Part 13 - Working with the Web View App Template

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In my personal opinion, the WebView App template featuring the Web View control, is probably the easiest way to create an app IF you already have basic HTML, CSS and JavaScript knowledge.  In this lesson, we’ll look at the basics, in the next lesson we’ll build an app based on something from the JavaScript and JQuery Fundamentals for Absolute Beginners series just to demonstrate what’s possible and to demonstrate the types of issues you might face when converting an existing JavaScript-based app to the Web View App Template.

Consequently, these are the only two lessons in this series that do not primarily use XAML and the Phone API for layout, navigation, etc.  Feel free to skip these lessons if you do not intend to utilize the web-stack of technologies for building apps.

(1) I’ll begin by creating a new WebView App project called “WebViewExample”. 

You’ll immediately notice the presence of the \Html subfolder along with an index.html file and a \css subfolder with a phone.css file.


If you take a look at the MainPage.xaml, it hosts a WebViewControl and a CommandBar with a Forward and Home app bar button.


In the MainPage.xaml.cs, there’s a HomeUri referencing the \Html\index.html. 

private static readonly Uri HomeUri = new Uri("ms-appx-web:///Html/index.html", UriKind.Absolute);

In the OnNavigatedTo() method, the WebViewControl is told to navigate to the HomeUri as well as some event handlers for the physical back button and the forward AppBarButton in the CommandBar.  In fact, most of the code on this page is attempting to manipulate the “page stack” — page that have been visited, going back, going forward, etc.  We’ll see those at work in a moment. 

In fact, you may notice that the WebViewControl has a very similar set of Navigate methods as the Frame.  We can leverage what we already know about the Frame to take control of the navigation experience if we want to, but most of that has been taken care of for us already by the WebView project template.

(2) The templated index.html has the following definition:

<!DOCTYPE html>
    <meta http-equiv="Content-Type" content="text/html; charset=UTF-8" />
    <link rel="stylesheet" type="text/css" href="css/phone.css" />
    <title>Windows Phone</title>
    <div id="page-title">
        page title


Two items to note: <link> references the \css\phone.css file, and there are two <div> elements to create the now familiar app name and page title.  If we were to run the app right now, we would see the following:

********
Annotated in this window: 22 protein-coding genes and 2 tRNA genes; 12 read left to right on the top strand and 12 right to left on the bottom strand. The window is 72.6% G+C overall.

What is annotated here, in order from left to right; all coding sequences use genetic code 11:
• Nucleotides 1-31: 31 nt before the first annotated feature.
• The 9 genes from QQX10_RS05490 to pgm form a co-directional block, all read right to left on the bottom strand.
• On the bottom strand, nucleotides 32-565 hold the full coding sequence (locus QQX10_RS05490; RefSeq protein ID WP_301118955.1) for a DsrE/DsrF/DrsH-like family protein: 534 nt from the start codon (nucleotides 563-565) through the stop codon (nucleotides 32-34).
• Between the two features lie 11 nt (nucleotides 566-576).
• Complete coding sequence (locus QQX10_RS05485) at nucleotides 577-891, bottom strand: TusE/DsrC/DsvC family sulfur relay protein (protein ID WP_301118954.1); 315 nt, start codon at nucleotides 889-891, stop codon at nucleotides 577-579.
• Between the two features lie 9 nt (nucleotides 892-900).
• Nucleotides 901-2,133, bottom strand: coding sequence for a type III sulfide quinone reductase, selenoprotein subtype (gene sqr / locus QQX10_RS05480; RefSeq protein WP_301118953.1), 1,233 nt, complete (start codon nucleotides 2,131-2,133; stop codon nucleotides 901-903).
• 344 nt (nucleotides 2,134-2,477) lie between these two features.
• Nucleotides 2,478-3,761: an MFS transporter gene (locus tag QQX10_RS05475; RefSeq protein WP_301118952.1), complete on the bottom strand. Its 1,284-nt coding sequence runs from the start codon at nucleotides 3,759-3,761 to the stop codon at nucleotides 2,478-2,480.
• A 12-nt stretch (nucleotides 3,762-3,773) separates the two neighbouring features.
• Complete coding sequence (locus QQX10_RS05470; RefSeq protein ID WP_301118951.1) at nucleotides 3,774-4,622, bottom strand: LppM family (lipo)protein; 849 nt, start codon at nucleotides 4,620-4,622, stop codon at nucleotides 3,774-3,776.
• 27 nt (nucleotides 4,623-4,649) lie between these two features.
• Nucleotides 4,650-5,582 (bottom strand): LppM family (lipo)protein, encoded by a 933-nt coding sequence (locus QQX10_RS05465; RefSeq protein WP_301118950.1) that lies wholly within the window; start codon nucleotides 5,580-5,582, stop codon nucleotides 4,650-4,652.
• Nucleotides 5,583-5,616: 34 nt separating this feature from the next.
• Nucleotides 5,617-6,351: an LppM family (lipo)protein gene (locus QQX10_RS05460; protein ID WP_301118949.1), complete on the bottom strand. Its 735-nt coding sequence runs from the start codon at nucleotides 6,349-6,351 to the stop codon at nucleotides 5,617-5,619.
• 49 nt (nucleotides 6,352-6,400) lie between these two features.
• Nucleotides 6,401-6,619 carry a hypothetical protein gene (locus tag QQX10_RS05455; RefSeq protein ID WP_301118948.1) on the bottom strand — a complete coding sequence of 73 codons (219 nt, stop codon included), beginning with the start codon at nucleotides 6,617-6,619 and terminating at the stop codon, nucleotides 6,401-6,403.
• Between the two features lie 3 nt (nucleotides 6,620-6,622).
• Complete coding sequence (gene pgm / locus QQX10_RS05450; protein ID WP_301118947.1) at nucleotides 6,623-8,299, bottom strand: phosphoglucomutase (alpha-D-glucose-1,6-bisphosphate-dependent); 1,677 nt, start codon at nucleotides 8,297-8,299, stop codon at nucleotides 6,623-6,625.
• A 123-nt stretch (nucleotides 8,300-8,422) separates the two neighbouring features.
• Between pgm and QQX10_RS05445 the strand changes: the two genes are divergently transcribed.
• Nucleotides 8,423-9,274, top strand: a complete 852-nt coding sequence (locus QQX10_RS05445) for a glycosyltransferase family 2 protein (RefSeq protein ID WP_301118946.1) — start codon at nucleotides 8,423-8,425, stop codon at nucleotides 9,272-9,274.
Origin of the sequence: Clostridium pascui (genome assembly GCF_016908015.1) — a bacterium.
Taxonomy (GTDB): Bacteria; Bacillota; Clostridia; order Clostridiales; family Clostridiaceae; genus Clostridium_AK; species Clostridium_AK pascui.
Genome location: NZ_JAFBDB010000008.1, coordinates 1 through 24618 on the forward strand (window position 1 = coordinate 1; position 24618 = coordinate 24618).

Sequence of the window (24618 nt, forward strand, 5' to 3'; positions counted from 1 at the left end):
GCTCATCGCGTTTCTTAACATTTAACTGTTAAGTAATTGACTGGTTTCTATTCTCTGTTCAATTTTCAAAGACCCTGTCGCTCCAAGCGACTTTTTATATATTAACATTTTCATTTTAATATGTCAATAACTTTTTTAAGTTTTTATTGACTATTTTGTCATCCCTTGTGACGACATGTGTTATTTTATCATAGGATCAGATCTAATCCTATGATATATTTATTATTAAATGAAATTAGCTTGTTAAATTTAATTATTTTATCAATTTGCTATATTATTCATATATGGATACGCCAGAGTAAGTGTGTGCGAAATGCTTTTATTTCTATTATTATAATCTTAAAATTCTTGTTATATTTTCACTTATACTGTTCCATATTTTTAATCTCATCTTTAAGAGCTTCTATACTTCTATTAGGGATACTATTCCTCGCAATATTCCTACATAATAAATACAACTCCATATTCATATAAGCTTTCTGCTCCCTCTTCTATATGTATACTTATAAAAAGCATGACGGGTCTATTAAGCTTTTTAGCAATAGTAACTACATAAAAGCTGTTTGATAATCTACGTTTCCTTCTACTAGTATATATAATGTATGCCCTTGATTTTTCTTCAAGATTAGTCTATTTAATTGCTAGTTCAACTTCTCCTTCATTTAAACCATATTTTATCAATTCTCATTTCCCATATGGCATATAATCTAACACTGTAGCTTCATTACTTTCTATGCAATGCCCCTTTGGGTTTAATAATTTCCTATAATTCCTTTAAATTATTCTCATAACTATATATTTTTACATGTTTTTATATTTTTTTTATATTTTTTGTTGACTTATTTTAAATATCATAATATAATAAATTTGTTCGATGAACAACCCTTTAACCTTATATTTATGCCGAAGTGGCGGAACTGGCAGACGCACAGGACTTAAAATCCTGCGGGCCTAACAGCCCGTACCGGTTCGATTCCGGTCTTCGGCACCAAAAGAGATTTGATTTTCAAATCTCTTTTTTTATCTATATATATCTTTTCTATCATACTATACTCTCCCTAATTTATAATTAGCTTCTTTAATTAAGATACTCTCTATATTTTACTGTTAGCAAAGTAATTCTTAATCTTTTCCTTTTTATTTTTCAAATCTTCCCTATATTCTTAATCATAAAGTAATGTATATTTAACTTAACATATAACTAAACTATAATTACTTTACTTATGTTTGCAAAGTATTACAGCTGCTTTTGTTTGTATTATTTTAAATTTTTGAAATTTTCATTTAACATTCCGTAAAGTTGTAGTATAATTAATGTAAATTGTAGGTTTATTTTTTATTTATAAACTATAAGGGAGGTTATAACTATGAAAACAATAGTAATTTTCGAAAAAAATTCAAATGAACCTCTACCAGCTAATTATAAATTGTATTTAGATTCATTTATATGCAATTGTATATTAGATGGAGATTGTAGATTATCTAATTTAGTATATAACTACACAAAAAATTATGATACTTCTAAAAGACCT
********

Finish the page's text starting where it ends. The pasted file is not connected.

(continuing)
Take a look at the phone.css file and match up the styles defined in the CSS with what you see on screen.  Notice the first two @media definitions are to help with orientation, while the remaining styles affect the layout of the page.  You are free to add to this file, but I would recommend that you add additional CSS files and link to them so that, if Microsoft ever updates this file, your changes will not have to be merged.

(3) Add a second html page called “Page2.html”. 

In my version of the page, it does not have the link to the phone.css nor does it have the the <div> tags.  Instead, you get this:

<!DOCTYPE html>

<html lang="en" xmlns="">
    <meta charset="utf-8" />


So, I’ll copy the HTML from index.html into the new Page2.html to make sure they’re consistent.  I’ll then modify Page2.html so that it has the proper app name and page title:

    <div id="page-title">
        page two


And I’ll modify index.html in a similar way:

    <div id="page-title">
        page one

(4) Add these lines to index.html:

    <h1>Test H1</h1>
    <h2>Test H2</h2>
    <h3>Test H3</h3>
    <p>This is a paragraph.</p>

    <p>This is a <a href="Page2.html">hyperlink to a second page</a>.</p>
    <p>This is a <a href="">hyperlink to</a>.</p>

(5) Test your changes by Debugging the app.

You should now see how common tags are styled by default:


Additionally, if you click the “hyperlink to a second page”, Page2.html should appear:


If you click the back arrow on the Phone’s face, you should be returned to index.html:


When back on index.html, you hsould be able to click the Forward arrow AppBarButton on the CommandBar to return to Page2.html:


While on Page2.html, you should abe able to click (1) the elipsis to expand the CommandBar, and (2) click the “home” AppBarButton (menu) to return to index.html:


And finally, when you’re on index.html, you should be able to click the “hyperlink to” …


… and be able to navigate to Microsoft’s home page:



Those are the basics of using the WebViewControl and the Web View Project template.  Note that you’re not limited to just HTML and CSS, you can also add JavaScript and jQuery and I’ll demonstrate how to do that in the next lesson with a more full-fledged example featuring an interactive mini-game.



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